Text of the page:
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The 22,500 square kilometre Kafue National park is both Zambia’s largest, and one of the largest on the continent. Its northern section, specifically the Busanga Plains area, where Wilderness Safaris have their beautiful Kapinga camp, is remote, wild and extremely diverse.
Covering 750 square kilometres of pristine wilderness, the Busanga is home to 158 mammal species, including puku, red lechwe, roan, buffalo, elephant and all of the major predators – lion, leopard, cheetah and wild dog. More than 491 species of birds also make it a top destination for birdwatchers. And, of course, there’s lots of hippos.
Those are the stats, and that’s the sales pitch, but the reality is so much more. The Busanga defies the old adage that only Animal Planet can whip up an unending role-call of Africa’s top wildlife.
It’s 7am, the morning after a hippo got bootylicious with my tent decking, literally rocking the boat, and I’m on a game viewing vehicle and within a kilometre of camp all of the usual suspects are here, in the flesh. The difference is that they’re all competing with one another to get into my camera’s viewfinder at the same time.
Stage left is a large herd of buffalo, two of which have decided to have a barney and lock horns, with the accent on lock as they become hopelessly entangled with one another. Centre stage is a large, and rather imposing male lion, calling to his Mrs who is just over the other side of a patch of boggy ground with her two newborn cubs emerging out of the long grass. Stage right – a mixed bag of lechwe, puku, roan, wildebeest stretching, Fawlty Towers-style, majestically across the plains.
I feel like a Japanese tourist on amphetamines, with my mind trying to wrap itself around the decision of which to shoot first. Which is when the pink-throated long-claw decides to put in an appearance, sending this particularly enthusiastic ornithologist into paroxysms of delight but completely blowing what chance I have of capturing this incredible scene with the all-seeing eye of my all-singing, all-dancing digital camera.
By 8.30am I am exhausted. The buffalo have moved into the distance, the male lion has exited, stage left, the wildebeest have found the shade of a large and exceptionally beautiful sycomore (Subs: correct – o, not a) fig, leaving Mrs Lion to try and drum up a spot of breakfast for her and the kids.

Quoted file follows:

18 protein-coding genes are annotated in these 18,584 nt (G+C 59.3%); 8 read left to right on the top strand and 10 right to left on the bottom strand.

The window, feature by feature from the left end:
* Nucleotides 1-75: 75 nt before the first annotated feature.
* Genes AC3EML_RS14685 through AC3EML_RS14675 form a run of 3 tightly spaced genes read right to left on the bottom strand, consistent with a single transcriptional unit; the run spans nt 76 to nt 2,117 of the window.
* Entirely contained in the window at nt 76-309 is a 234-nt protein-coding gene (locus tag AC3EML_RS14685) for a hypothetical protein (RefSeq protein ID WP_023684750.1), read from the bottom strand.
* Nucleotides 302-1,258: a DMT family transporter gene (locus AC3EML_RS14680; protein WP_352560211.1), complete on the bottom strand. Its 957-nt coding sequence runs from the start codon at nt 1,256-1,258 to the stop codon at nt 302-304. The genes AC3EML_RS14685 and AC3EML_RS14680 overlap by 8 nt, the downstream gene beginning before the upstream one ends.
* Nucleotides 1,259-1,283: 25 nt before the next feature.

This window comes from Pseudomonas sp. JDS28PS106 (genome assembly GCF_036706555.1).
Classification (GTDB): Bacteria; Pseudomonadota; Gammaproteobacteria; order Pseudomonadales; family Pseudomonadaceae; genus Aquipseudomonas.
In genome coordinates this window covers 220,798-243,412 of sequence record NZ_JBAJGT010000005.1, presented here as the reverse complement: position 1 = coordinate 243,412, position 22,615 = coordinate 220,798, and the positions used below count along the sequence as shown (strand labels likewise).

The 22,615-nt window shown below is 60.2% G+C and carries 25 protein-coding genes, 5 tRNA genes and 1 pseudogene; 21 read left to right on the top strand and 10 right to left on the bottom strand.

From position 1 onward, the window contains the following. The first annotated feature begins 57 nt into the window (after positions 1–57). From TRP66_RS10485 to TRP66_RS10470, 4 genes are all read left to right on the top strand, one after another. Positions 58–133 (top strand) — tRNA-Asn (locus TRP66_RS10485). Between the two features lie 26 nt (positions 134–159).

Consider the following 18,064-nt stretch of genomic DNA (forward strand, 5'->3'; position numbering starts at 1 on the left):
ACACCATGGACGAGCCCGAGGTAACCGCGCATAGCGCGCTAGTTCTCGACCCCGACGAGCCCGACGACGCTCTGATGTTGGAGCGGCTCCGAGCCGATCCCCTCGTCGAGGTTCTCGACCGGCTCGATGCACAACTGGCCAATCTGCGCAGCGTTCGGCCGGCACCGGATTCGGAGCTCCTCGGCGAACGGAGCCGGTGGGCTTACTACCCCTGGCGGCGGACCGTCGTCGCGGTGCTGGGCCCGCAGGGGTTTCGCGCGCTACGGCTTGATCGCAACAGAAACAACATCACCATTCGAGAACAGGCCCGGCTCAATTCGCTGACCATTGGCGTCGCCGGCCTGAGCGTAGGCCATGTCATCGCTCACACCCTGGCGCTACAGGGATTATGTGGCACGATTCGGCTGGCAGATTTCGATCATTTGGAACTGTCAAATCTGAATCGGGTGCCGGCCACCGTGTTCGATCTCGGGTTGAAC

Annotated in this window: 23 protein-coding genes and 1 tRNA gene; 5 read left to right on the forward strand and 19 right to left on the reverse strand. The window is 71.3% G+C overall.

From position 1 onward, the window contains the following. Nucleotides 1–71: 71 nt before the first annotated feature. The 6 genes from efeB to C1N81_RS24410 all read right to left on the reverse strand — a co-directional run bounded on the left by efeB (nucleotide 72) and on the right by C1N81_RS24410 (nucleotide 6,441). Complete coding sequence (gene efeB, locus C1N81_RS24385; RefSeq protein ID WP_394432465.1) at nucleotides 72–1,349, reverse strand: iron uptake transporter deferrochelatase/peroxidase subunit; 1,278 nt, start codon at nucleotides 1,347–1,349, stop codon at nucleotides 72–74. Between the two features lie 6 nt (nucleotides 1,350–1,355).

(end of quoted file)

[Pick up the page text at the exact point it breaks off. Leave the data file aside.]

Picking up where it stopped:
We wait, patiently watching her edge closer and closer to the main herd of lechwe, wondering at her ability to blend into the ground because there is absolutely no cover for her out here at the water’s edge.
For two hours we watch. And suddenly, almost in slow motion, a young sub-adult male lechwe leaps from a patch of long grass, headed directly towards Mrs L. A flash of tawny fur and a few heart-stopping seconds later, the lechwe has gone to meet its maker, dispatched swiftly by a deft stroke of a feline paw and indomitable jaws clamped around its windpipe.
I am completely floored. This is my first kill. And I am sitting three metres from Mrs Lion as she prepares, and eats her breakfast.
So by the time I get to mine, an hour or so later back at Kapinga, the day can’t really get much better.
A hearty brunch helps to dissipate the remaining adrenalin in my system, and as I relax I begin to take in the subtleties of camp life at Kapinga.
Whoever said location, location, location, knew what they were talking about. This particular one is perfect, with the camp strung out in a small island of tall trees at the edge of the Busanga Plains.
For almost half of the year this area is under a couple of metres of water as the Kafue river floods, almost Okavango-like, into the surrounding plains. Between April and November the water recedes, leaving sodden, marshy areas and permanent pools. This is when Kapinga, and the other camps in the area, are accessible by air, making for a short, but hectic season.
Kapinga’s layout is traditional in that the tents are situated around a central lounge and dining area, with a small pool and sun-deck off to one side. There’s lots of plush, red cushions and tasteful decor and more than a spattering of colonial elegance.
The tents are huge, off-pitch Meru-style affairs, packed full of dark brown furniture and rich textiles, all of which makes for great levels of comfort, but at the end of the day this is the middle of the bush, and the luxury of the fittings pale in comparison to the natural beauty surrounding them.
And the animals that bump into them.
Out there on the plains is where the action’s at, and for me time at camp is just filling in between game drives. The food is great, the lodge is picture-perfect, but the Kafue calls…
Flying over it, homeward-bound after three action-packed days, it’s actually easy to see how the Zambian tourism fundis came up with the “real Africa” thing. There’s nothing below but untouched bush – no roads, no sign of human habitation.
For more than an hour we continue south-east to Lusaka, flying over a huge wetland called the Lukanga Swamps. The only signs of life are the trails made by hippos through the reeds as they move from one pool to another.
Only when we near Lusaka does the terrain below change, with scattered villages and communities starting to appear, and growing closer together the nearer we get to the capital.
I for one am hooked, and willing to bet that Zambia is going to be a top safari destination for a very long time to come.